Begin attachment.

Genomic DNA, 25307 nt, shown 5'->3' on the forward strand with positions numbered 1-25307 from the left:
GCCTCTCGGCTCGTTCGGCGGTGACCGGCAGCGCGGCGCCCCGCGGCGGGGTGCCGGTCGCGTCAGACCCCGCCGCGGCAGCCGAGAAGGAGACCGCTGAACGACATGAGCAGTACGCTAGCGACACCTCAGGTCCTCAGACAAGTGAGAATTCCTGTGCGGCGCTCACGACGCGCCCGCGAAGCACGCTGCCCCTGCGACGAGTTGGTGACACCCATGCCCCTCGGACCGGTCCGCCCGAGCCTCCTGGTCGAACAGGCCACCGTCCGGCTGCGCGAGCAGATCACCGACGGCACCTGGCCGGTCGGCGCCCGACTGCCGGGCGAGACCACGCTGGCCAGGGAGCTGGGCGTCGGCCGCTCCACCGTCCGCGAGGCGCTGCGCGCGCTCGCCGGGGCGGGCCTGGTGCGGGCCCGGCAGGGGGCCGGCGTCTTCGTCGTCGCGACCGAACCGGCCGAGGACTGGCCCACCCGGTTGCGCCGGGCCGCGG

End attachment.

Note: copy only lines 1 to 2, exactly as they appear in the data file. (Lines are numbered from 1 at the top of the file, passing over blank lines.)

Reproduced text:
Genomic DNA, 25307 nt, shown 5'->3' on the forward strand with positions numbered 1-25307 from the left:
GCCTCTCGGCTCGTTCGGCGGTGACCGGCAGCGCGGCGCCCCGCGGCGGGGTGCCGGTCGCGTCAGACCCCGCCGCGGCAGCCGAGAAGGAGACCGCTGAACGACATGAGCAGTACGCTAGCGACACCTCAGGTCCTCAGACAAGTGAGAATTCCTGTGCGGCGCTCACGACGCGCCCGCGAAGCACGCTGCCCCTGCGACGAGTTGGTGACACCCATGCCCCTCGGACCGGTCCGCCCGAGCCTCCTGGTCGAACAGGCCACCGTCCGGCTGCGCGAGCAGATCACCGACGGCACCTGGCCGGTCGGCGCCCGACTGCCGGGCGAGACCACGCTGGCCAGGGAGCTGGGCGTCGGCCGCTCCACCGTCCGCGAGGCGCTGCGCGCGCTCGCCGGGGCGGGCCTGGTGCGGGCCCGGCAGGGGGCCGGCGTCTTCGTCGTCGCGACCGAACCGGCCGAGGACTGGCCCACCCGGTTGCGCCGGGCCGCGG